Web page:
In addition, Charles is a man of passionate political beliefs who is committed to everything from climate change to organic farming in ways his mother, Queen Elizabeth II, never did. He was frustrated, people with links to the palace said, when the government of Mr Sunak’s predecessor, Liz Truss, advised him not to attend the United Nations climate summit in Sharm el Sheikh, Egypt last autumn.
After his accession to the throne in September, Charles admitted that he would have to give up all political involvement. He did not protest against the government’s advice to cancel the climate conference, but threw a glittering reception at Buckingham Palace before the event; The guest list included John Kerry, President Biden’s climate ambassador, and Stella McCartney, the fashion designer and daughter of Paul McCartney, who has championed sustainable manufacturing.
Climate change was one of the topics on the agenda of the king’s meeting with Frau von der Leyen, according to the palace, as was Russia’s war in Ukraine. Charles welcomed Ukraine’s President Volodymyr Zelenskyy to Buckingham Palace earlier this month when he visited London to address Parliament and make an appeal for Britain to provide Ukraine’s Air Force with fighter jets.
The government took note of this visit and brushed aside questions about the King’s meeting with Frau von der Leyen. “Ursula von der Leyen is a very senior international representative,” Secretary of State James Cleverly told LBC radio. “It is therefore not uncommon for us to host a meeting when hosting international guests.”
But Britain’s support for Ukraine is widely accepted by the political establishment. The post-Brexit trade status for Northern Ireland, on the other hand, is the subject of almost theological debate among hardline Brexiteers in Mr Sunak’s Conservative Party and unionist politicians in Northern Ireland.
Both groups expressed dissatisfaction with the king’s visible presence. Jacob Rees-Mogg, a Eurosceptic Conservative lawmaker and former cabinet minister, told GB News that “the sovereign should only be involved when things are finalized and accepted”.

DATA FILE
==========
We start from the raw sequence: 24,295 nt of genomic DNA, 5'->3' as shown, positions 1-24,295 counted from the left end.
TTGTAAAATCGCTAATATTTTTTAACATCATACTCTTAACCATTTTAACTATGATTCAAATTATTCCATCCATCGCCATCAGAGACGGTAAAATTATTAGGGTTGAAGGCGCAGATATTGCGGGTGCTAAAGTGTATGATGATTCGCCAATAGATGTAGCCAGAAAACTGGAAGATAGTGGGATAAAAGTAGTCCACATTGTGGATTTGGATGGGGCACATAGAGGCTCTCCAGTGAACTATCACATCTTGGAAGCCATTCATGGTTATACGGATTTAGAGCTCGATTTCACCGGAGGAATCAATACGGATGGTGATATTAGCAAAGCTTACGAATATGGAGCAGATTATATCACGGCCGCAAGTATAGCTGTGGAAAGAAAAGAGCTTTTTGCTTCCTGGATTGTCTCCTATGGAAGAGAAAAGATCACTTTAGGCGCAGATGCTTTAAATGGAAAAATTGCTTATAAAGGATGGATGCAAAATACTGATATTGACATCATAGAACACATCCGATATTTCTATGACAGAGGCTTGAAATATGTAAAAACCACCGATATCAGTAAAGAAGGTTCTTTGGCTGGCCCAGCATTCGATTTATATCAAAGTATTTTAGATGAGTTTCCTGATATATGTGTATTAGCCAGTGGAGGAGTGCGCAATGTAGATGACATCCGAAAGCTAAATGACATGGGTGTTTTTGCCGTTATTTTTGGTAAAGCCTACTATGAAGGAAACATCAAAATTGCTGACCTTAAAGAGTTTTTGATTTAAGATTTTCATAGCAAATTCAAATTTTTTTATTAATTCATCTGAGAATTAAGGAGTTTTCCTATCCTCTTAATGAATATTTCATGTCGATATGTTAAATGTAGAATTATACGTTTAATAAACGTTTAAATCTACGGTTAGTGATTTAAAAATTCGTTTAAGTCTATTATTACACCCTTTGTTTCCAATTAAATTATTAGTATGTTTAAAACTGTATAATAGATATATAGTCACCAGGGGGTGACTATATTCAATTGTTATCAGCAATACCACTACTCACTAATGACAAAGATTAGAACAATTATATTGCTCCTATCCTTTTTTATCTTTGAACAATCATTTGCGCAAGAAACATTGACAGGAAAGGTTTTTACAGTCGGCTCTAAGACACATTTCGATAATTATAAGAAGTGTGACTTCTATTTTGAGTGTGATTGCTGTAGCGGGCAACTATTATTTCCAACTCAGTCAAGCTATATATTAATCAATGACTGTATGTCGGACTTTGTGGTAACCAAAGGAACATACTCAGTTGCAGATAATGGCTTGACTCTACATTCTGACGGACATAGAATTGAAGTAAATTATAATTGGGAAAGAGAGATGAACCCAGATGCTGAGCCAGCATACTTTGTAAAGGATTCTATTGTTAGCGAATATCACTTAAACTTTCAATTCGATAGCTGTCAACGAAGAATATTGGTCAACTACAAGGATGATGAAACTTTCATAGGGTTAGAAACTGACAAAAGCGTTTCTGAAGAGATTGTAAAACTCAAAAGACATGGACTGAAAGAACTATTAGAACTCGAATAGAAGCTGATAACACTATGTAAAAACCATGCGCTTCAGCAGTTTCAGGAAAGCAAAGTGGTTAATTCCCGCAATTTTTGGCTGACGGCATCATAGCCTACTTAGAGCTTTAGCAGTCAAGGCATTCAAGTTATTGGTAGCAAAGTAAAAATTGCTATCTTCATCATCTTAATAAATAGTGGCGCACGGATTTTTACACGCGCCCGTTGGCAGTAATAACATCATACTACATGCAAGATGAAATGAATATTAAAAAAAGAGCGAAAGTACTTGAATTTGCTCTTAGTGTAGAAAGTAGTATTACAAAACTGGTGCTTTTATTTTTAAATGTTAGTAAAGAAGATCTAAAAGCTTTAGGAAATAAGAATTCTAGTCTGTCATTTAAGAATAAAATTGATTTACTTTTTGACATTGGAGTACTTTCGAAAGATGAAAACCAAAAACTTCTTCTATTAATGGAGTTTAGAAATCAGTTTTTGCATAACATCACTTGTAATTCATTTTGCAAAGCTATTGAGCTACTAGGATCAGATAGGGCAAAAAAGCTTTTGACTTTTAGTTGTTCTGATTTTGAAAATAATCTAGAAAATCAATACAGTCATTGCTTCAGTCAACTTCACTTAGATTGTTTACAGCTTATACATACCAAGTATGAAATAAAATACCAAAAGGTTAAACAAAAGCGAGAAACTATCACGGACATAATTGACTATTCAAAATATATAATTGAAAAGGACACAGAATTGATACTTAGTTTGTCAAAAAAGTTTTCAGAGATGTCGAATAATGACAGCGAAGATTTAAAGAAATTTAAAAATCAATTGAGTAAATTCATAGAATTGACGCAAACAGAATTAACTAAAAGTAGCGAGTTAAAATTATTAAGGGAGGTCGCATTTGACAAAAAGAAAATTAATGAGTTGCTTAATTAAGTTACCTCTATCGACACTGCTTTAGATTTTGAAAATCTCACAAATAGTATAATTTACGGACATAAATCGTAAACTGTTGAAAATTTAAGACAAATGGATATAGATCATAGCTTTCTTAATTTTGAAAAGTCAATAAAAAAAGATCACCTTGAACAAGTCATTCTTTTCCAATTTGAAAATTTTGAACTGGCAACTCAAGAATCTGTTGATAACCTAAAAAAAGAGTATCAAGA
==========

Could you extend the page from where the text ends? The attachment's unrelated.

Arlene Foster, a former First Minister of Northern Ireland and leader of the Democratic Unionist Party, said on Twitter, “It’s blatant and will go down very poorly in NI. We must remember that this is not the king’s decision, but the government, which appears to be deaf.”
Some of this uneasiness may reflect the importance of the monarchy to unionists. Professor Bogdanor said unionists tended to view their loyalty to the king as more contractual than people in England, for whom loyalty was generally automatic. At the heart of that contract, he said, was union preservation.
“The King has had a tremendous resonance in Northern Ireland,” he said. “The king is what separates unionists from nationalists.”
And yet Charles has been on the throne for less than seven months. His mother ruled for 70 years, making her an icon in Belfast, where her portrait can be seen on murals and walls in the city’s union quarters. Some pundits predicted that the debate over the King’s role would quickly die down as unionists became busy reading the text of the Windsor Agreement with keen eyes.
“If it had been the Queen, maybe it would have mattered,” said Katy Hayward, a politics professor at Queen’s University in Belfast. “But I haven’t seen or heard anything to suggest it raised more than an eyebrow.”
https://www.nytimes.com/2023/02/28/world/europe/uk-king-charles-northern-ireland.html King Charles faces backlash over EU meeting